An epileptic seizure, which is caused by disruptions in the normal electrical activity of the brain, can produce a range of symptoms including convulsions and unconsciousness. To learn more about the timing and nature of seizures, the electrical activity of patients’ brains is often recorded using electroencephalograms (EEGs).
At the moment, however, epilepsy experts must review these recordings manually, which is a time-consuming process.
’EEG recordings may cover a period of several weeks,’ said Rajeev Agarwal, a professor in Concordia’s Department of Electrical and Computer Engineering. ’That’s a lot of data to review. Automating the process is difficult, because there’s no exact definition for a seizure, so there’s no template to look for. Every seizure is different with every patient.’
However, seizures have certain recognisable characteristics. They occur when neurons fire in a synchronous or rhythmic manner. As seizures progress, the EEG signals have very strong transitions. Seen on an EEG recording, the waves of electrical activity tend to be spike-like.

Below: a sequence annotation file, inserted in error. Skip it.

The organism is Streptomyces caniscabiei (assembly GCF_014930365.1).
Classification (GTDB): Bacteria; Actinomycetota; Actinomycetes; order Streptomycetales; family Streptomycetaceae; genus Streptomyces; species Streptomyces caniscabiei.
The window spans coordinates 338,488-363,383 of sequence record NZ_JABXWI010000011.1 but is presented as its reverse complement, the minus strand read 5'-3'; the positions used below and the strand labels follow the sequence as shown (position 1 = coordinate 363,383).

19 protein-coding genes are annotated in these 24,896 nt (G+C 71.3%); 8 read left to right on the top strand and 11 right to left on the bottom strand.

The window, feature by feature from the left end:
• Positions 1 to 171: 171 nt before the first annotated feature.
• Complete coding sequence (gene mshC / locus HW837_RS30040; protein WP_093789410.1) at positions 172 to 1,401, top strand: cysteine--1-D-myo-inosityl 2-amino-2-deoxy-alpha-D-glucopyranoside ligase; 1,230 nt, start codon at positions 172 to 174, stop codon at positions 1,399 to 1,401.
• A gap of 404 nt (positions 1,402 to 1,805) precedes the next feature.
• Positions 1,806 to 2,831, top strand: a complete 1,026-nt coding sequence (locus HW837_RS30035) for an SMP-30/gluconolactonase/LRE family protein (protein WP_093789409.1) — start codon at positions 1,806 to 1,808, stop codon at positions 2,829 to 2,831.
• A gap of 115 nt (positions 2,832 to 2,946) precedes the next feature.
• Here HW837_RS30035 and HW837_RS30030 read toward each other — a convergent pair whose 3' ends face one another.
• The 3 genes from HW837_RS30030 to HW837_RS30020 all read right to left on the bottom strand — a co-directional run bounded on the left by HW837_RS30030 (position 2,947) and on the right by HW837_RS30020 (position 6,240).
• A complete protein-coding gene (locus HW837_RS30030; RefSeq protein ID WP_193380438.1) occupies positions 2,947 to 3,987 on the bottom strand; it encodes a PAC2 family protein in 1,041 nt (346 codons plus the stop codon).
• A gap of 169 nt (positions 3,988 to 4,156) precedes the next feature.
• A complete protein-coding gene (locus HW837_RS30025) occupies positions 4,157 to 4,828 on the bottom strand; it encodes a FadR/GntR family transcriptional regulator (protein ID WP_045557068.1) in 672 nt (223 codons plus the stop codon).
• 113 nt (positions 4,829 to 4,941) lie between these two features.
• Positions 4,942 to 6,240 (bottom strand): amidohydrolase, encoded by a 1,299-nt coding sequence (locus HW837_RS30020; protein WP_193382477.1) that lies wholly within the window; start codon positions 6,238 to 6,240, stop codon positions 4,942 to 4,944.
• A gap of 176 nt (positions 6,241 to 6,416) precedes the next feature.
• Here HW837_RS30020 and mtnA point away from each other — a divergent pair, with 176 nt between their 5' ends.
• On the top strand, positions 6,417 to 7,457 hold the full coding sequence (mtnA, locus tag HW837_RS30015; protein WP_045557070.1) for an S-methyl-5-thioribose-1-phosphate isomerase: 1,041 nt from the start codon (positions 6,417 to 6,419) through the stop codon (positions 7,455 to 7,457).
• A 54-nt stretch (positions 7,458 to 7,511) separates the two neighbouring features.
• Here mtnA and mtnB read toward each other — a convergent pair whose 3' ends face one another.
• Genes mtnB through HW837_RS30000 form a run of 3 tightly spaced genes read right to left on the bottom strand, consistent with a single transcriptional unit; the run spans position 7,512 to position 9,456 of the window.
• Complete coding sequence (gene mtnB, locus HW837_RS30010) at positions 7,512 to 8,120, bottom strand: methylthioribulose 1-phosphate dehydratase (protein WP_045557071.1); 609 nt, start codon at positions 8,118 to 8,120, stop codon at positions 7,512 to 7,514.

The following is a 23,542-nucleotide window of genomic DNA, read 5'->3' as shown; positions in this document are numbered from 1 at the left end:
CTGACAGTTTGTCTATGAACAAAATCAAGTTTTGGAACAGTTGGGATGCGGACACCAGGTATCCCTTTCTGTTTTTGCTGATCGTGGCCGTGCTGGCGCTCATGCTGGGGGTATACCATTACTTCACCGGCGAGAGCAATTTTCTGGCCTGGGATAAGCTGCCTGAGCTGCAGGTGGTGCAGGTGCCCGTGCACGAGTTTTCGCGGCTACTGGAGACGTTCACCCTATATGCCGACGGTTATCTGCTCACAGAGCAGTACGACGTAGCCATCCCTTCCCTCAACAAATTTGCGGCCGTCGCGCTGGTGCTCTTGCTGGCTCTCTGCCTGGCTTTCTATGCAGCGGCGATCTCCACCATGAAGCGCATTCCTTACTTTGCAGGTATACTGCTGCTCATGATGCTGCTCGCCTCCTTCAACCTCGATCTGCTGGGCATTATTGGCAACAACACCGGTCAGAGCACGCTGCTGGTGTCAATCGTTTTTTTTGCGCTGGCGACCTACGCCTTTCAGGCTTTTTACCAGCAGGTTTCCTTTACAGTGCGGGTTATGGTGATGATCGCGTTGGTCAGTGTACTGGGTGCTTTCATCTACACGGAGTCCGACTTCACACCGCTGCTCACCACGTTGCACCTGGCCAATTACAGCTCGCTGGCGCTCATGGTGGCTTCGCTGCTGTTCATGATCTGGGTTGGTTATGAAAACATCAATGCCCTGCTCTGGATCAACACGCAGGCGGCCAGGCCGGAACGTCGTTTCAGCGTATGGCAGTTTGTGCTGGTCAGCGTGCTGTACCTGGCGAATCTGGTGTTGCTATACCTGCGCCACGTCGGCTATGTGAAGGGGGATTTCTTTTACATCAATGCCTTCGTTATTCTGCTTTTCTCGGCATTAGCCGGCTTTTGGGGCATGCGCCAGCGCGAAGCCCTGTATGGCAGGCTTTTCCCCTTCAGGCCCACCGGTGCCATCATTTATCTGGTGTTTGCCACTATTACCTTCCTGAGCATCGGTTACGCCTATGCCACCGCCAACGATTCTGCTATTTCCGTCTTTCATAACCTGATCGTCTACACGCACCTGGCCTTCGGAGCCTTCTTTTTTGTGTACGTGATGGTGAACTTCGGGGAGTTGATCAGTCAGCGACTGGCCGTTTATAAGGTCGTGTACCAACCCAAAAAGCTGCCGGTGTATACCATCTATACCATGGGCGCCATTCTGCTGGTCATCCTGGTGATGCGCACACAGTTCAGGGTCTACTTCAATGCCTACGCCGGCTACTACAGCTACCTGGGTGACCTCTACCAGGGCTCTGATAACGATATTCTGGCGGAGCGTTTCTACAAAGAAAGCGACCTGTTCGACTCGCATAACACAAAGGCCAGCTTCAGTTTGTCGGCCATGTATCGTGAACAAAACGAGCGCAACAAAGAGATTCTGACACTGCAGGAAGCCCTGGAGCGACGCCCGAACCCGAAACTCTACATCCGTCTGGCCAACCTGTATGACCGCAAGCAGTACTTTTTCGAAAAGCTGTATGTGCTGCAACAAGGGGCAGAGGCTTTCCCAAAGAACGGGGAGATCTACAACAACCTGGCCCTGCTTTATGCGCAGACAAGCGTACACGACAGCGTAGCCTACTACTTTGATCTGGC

The Concordia team, led by PhD candidate Rajeev Yadav, devised an algorithm to check the sharpness of the electrical signals on the EEG recordings.
The approach proved extremely successful. In the study of EEG recordings of seven patients, the new method detected every seizure while scoring a low rate of false positives. The researchers claim that results are far better than those obtained with existing methods.
The research team is continuing to evaluate and refine this method of seizure detection. So far, according to Agarwal, who is also co-founder, chief technical officer and vice-president of Leap Medical, results are promising.